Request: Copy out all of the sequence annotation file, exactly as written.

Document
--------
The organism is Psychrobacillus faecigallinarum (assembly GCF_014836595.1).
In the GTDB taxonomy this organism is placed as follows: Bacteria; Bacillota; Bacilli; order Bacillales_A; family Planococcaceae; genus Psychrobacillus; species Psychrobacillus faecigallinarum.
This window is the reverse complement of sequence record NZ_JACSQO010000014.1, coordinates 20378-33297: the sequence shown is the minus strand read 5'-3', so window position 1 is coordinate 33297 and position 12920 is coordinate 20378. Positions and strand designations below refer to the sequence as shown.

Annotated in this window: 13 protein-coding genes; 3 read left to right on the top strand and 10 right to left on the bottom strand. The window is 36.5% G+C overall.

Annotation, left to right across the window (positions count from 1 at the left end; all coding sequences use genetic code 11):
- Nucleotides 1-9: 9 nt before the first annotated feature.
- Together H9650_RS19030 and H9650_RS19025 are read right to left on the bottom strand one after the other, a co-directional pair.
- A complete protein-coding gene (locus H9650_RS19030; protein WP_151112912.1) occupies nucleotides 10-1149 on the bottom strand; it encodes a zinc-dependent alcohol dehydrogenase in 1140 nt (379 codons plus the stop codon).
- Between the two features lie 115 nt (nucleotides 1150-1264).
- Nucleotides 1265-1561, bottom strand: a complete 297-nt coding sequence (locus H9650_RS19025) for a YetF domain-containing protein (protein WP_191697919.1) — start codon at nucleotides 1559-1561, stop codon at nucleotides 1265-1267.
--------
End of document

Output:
The organism is Psychrobacillus faecigallinarum (assembly GCF_014836595.1).
In the GTDB taxonomy this organism is placed as follows: Bacteria; Bacillota; Bacilli; order Bacillales_A; family Planococcaceae; genus Psychrobacillus; species Psychrobacillus faecigallinarum.
This window is the reverse complement of sequence record NZ_JACSQO010000014.1, coordinates 20378-33297: the sequence shown is the minus strand read 5'-3', so window position 1 is coordinate 33297 and position 12920 is coordinate 20378. Positions and strand designations below refer to the sequence as shown.

Annotated in this window: 13 protein-coding genes; 3 read left to right on the top strand and 10 right to left on the bottom strand. The window is 36.5% G+C overall.

Annotation, left to right across the window (positions count from 1 at the left end; all coding sequences use genetic code 11):
- Nucleotides 1-9: 9 nt before the first annotated feature.
- Together H9650_RS19030 and H9650_RS19025 are read right to left on the bottom strand one after the other, a co-directional pair.
- A complete protein-coding gene (locus H9650_RS19030; protein WP_151112912.1) occupies nucleotides 10-1149 on the bottom strand; it encodes a zinc-dependent alcohol dehydrogenase in 1140 nt (379 codons plus the stop codon).
- Between the two features lie 115 nt (nucleotides 1150-1264).
- Nucleotides 1265-1561, bottom strand: a complete 297-nt coding sequence (locus H9650_RS19025) for a YetF domain-containing protein (protein WP_191697919.1) — start codon at nucleotides 1559-1561, stop codon at nucleotides 1265-1267.